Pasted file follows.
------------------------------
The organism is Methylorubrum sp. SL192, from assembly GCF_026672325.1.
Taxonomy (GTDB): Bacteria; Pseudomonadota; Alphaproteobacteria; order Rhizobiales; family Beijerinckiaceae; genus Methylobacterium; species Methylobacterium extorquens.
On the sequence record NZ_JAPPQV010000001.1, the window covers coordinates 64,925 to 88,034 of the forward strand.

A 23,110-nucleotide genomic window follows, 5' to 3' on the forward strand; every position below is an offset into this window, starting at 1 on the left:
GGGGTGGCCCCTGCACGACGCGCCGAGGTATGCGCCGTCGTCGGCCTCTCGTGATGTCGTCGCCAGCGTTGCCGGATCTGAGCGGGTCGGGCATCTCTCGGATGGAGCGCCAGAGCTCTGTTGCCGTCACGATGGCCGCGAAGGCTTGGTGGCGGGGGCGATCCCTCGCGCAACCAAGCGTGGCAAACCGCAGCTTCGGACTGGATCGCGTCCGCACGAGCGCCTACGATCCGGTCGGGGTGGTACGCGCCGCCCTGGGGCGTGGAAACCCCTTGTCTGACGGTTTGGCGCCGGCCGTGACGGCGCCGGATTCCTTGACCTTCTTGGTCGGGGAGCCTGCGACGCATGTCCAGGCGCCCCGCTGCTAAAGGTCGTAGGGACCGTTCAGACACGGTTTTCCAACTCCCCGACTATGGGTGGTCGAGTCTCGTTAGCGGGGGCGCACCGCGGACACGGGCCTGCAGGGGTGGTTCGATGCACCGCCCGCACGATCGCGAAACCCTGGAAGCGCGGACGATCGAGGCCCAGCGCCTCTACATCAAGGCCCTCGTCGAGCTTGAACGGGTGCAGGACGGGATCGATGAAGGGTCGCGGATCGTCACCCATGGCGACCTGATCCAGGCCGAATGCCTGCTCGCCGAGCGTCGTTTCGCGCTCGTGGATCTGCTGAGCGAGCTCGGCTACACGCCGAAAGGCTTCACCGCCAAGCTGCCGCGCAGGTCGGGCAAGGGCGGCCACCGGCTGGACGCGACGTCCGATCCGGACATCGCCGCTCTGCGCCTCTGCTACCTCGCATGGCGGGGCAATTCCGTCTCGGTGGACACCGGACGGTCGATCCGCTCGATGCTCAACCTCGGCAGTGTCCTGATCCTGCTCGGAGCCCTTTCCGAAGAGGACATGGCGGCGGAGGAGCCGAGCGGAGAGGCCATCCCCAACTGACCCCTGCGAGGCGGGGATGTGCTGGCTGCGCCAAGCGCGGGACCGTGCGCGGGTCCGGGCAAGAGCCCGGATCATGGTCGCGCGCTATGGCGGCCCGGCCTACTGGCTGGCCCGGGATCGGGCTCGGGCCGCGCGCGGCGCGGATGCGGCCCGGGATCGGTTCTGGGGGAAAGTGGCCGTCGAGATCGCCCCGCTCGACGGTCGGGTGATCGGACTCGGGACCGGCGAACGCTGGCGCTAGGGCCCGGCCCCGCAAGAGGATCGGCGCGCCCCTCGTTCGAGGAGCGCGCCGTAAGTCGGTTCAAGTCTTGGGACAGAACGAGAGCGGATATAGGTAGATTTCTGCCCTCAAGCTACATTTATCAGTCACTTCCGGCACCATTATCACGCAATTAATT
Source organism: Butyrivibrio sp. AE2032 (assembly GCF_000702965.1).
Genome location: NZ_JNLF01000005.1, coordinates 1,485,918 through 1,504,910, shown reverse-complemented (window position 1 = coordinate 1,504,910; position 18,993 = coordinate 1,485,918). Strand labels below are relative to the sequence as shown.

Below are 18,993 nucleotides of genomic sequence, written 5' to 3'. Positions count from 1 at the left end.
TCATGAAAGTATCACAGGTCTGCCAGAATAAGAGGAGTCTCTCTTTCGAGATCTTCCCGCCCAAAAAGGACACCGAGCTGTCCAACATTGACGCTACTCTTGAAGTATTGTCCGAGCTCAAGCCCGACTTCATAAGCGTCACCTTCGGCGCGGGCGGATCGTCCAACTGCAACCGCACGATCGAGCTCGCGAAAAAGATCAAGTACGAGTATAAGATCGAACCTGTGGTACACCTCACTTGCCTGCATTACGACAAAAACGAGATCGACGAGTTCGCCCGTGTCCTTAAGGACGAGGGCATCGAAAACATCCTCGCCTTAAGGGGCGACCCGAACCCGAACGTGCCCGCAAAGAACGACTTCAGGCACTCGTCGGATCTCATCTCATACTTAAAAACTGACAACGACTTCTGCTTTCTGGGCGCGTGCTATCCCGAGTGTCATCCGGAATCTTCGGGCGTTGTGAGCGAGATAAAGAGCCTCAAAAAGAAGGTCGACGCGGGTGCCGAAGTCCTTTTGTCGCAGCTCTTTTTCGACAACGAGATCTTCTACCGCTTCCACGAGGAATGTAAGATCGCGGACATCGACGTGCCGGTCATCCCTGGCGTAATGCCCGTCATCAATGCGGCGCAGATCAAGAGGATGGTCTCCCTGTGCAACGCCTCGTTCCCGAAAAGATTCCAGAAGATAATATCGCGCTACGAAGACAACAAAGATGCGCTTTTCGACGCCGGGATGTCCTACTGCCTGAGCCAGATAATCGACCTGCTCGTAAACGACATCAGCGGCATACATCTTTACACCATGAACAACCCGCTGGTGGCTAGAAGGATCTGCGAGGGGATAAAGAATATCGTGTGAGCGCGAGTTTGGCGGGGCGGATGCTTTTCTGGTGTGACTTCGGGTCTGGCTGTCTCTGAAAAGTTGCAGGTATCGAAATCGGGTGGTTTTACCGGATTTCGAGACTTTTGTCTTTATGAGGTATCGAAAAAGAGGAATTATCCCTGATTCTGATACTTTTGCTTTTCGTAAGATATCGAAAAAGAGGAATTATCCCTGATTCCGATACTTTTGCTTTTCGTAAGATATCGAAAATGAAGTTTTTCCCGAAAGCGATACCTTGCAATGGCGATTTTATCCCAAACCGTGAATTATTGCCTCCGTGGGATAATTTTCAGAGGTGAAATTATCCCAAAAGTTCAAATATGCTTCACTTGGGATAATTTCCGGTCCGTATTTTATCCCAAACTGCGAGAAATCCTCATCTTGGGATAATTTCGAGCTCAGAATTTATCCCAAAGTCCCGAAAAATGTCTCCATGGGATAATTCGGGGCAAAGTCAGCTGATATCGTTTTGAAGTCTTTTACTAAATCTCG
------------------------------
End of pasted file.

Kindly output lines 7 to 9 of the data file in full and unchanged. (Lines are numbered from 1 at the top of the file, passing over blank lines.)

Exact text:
Genome location: NZ_JNLF01000005.1, coordinates 1,485,918 through 1,504,910, shown reverse-complemented (window position 1 = coordinate 1,504,910; position 18,993 = coordinate 1,485,918). Strand labels below are relative to the sequence as shown.

Below are 18,993 nucleotides of genomic sequence, written 5' to 3'. Positions count from 1 at the left end.
TCATGAAAGTATCACAGGTCTGCCAGAATAAGAGGAGTCTCTCTTTCGAGATCTTCCCGCCCAAAAAGGACACCGAGCTGTCCAACATTGACGCTACTCTTGAAGTATTGTCCGAGCTCAAGCCCGACTTCATAAGCGTCACCTTCGGCGCGGGCGGATCGTCCAACTGCAACCGCACGATCGAGCTCGCGAAAAAGATCAAGTACGAGTATAAGATCGAACCTGTGGTACACCTCACTTGCCTGCATTACGACAAAAACGAGATCGACGAGTTCGCCCGTGTCCTTAAGGACGAGGGCATCGAAAACATCCTCGCCTTAAGGGGCGACCCGAACCCGAACGTGCCCGCAAAGAACGACTTCAGGCACTCGTCGGATCTCATCTCATACTTAAAAACTGACAACGACTTCTGCTTTCTGGGCGCGTGCTATCCCGAGTGTCATCCGGAATCTTCGGGCGTTGTGAGCGAGATAAAGAGCCTCAAAAAGAAGGTCGACGCGGGTGCCGAAGTCCTTTTGTCGCAGCTCTTTTTCGACAACGAGATCTTCTACCGCTTCCACGAGGAATGTAAGATCGCGGACATCGACGTGCCGGTCATCCCTGGCGTAATGCCCGTCATCAATGCGGCGCAGATCAAGAGGATGGTCTCCCTGTGCAACGCCTCGTTCCCGAAAAGATTCCAGAAGATAATATCGCGCTACGAAGACAACAAAGATGCGCTTTTCGACGCCGGGATGTCCTACTGCCTGAGCCAGATAATCGACCTGCTCGTAAACGACATCAGCGGCATACATCTTTACACCATGAACAACCCGCTGGTGGCTAGAAGGATCTGCGAGGGGATAAAGAATATCGTGTGAGCGCGAGTTTGGCGGGGCGGATGCTTTTCTGGTGTGACTTCGGGTCTGGCTGTCTCTGAAAAGTTGCAGGTATCGAAATCGGGTGGTTTTACCGGATTTCGAGACTTTTGTCTTTATGAGGTATCGAAAAAGAGGAATTATCCCTGATTCTGATACTTTTGCTTTTCGTAAGATATCGAAAAAGAGGAATTATCCCTGATTCCGATACTTTTGCTTTTCGTAAGATATCGAAAATGAAGTTTTTCCCGAAAGCGATACCTTGCAATGGCGATTTTATCCCAAACCGTGAATTATTGCCTCCGTGGGATAATTTTCAGAGGTGAAATTATCCCAAAAGTTCAAATATGCTTCACTTGGGATAATTTCCGGTCCGTATTTTATCCCAAACTGCGAGAAATCCTCATCTTGGGATAATTTCGAGCTCAGAATTTATCCCAAAGTCCCGAAAAATGTCTCCATGGGATAATTCGGGGCAAAGTCAGCTGATATCGTTTTGAAGTCTTTTACTAAATCTCG